January 7, 2020 by Ron Stull - 5 Minute Read
Gallium Nitride (GaN) is a wide band-gap (WBG) semiconductor material. Like silicon, GaN can be used to make semiconductor devices such as diodes and transistors. The development of GaN transistors has been of particular interest to the power electronics industry as a replacement to silicon transistors. As a transistor, GaN shows significant advantages over silicon in key areas that allow power supply manufacturers to significantly increase efficiency, while at the same time decreasing the size and weight of their devices.
Power transistors are one of the primary contributors to power loss in a switching power supply. Losses in the transistors are generally separated into two categories; conduction and switching. Conduction losses are those caused by current flow when the transistor is on and switching losses occur in the transition between on and off states.
When on, GaN transistors (like those made of silicon) resemble a resistance between drain and source, often referred to as Ron, and the conduction losses are proportional to this resistance. A key benefit of GaN and other WBG materials is their relationship between breakdown voltage and Ron. Figure 1 shows the theoretical limits of this relationship for silicon, GaN, and silicon carbide (SiC), another WBG material. It can be seen that for a given breakdown voltage, the Ron of the WBG devices is much lower than that of silicon, with GaN being the lowest of the three. As silicon is nearing its theoretical limit, the use of GaN and other WBG materials becomes necessary if improvements to Ron are to continue.
In addition to improvements in conduction losses, the use of GaN also leads to a reduction in switching losses. There are multiple factors that contribute to switching losses, several of which are improved through the use of GaN. One loss mechanism results from the fact that the current in a transistor begins to flow before the drain-source voltage begins to fall, as shown in Figure 2. During this time, the losses (equal to the volt-amp product) are very large. Increasing the speed at which the switch turns on will reduce the losses incurred during this transition. Because GaN transistors are able to turn on faster than silicon transistors, they are able to reduce the losses caused by this transition.
Another way that GaN reduces switching loss is through the absence of a body diode. To avoid a short circuit condition, a period of time exists when both switches of a half-bridge are off, known as the ”dead-time”. During this period, current continues to flow, but because both switches are off, it is forced through the body diode. The body diode is much less efficient than the Ron resistance of a silicon transistor when it is on. For a GaN transistors there is no body diode. Current that would flow through the body diode of a silicon transistor instead flows through the Ron resistance. This significantly reduces the losses incurred during the dead-time.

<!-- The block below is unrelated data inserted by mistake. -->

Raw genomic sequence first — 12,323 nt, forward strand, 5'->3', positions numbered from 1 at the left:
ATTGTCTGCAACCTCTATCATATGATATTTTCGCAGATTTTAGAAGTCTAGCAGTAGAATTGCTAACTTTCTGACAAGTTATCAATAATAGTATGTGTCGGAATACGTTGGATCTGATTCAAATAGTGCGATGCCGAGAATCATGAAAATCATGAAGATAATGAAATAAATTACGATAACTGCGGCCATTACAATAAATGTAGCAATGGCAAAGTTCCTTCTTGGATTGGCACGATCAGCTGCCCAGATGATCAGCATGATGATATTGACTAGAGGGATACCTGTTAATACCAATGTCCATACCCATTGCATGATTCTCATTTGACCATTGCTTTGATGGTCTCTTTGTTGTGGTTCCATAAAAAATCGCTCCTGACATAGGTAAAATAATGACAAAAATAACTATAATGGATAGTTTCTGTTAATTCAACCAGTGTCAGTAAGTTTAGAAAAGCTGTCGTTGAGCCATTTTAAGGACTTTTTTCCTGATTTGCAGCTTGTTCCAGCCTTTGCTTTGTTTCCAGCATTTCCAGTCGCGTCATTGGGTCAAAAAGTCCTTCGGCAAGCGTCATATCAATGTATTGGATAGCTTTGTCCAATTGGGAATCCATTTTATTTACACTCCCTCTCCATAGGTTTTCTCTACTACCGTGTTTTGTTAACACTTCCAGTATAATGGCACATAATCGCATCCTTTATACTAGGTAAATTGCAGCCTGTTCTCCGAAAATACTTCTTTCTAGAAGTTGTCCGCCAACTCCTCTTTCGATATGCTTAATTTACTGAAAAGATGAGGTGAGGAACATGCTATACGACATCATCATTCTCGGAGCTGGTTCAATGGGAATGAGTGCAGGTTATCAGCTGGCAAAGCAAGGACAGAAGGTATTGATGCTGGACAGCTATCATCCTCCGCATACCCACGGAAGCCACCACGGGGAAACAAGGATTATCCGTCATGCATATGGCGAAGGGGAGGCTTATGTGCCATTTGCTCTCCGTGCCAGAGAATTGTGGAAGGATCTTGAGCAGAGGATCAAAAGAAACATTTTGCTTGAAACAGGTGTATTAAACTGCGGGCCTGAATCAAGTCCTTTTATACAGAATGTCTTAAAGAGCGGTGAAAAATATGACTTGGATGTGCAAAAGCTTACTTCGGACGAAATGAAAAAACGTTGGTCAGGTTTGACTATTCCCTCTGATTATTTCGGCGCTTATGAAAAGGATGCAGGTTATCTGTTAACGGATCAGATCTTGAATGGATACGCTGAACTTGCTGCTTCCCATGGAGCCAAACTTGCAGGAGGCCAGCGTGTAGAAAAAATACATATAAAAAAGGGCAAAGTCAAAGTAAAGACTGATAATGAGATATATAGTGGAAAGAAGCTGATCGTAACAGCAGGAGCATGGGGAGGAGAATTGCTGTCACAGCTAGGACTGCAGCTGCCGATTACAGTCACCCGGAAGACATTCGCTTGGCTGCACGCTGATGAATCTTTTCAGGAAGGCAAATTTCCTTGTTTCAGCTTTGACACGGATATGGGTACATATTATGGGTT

Because the body diode of a silicon transistor conducts during the dead-time, it must be turned off when the other switch turns on. During this time, current flows in the reverse direction as the diode turns off, causing additional losses. In a GaN transistors, the absence of a body diode results in near zero reverse recovery losses.
While switching losses occur in short periods within the switching period, it is useful to look at them averaged over time. While the losses during a single switching transition may be large, if the time period between switches is large (meaning a low switching frequency), the average value can be kept at a safe level. Because the switching losses are lower in GaN, the time between switches is able to be reduced, increasing the switching frequency. The increased switching frequency allows the size of many large components (such as the transformer, inductors, and output capacitors) to be reduced.
GaN and other WBG devices also have better thermal conductivity and can withstand higher temperatures than silicon. Both help to reduce the need for thermal management components such as bulky heatsinks, frames, or fans. The absence of these devices (along with the shrinking of the powertrain components mentioned earlier) all lead to significant reductions in the overall size of the power supply.
Improved efficiency, decreased size, and reduced weight have all been achieved, through the application of GaN, in CUI’s latest series of desktop adapters. For example, CUI’s SDI200G-U desktop adapter’s increased switching frequency has allowed its size to be reduced by more than half, increasing the power density from 5.3 W/in3 to 11.4 W/in3, which can be seen in Figure 3 below. This has also resulted in a weight reduction of 32% (820g to 560g). And by reducing conduction and switching losses, the adapters achieve efficiencies up to 95%. These GaN desktop adapters offer significant improvements to efficiency, size, and weight over conventional silicon-based supplies.
Power supply manufacturers are always seeking ways to increase the efficiency and power density of their products. Many of the gains over the years have come from improvements to the silicon switches used inside the power supplies. But as silicon reaches its physical limits, manufacturers have had to look elsewhere for improvements. The use of GaN (with its lower losses and faster switching) allows manufactures to push past the limitations of silicon and design smaller and more efficient power supplies while still leaving room to improve as GaN continues to develop. These improvements can be seen first-hand in CUI’s latest generation of GaN based adapters.
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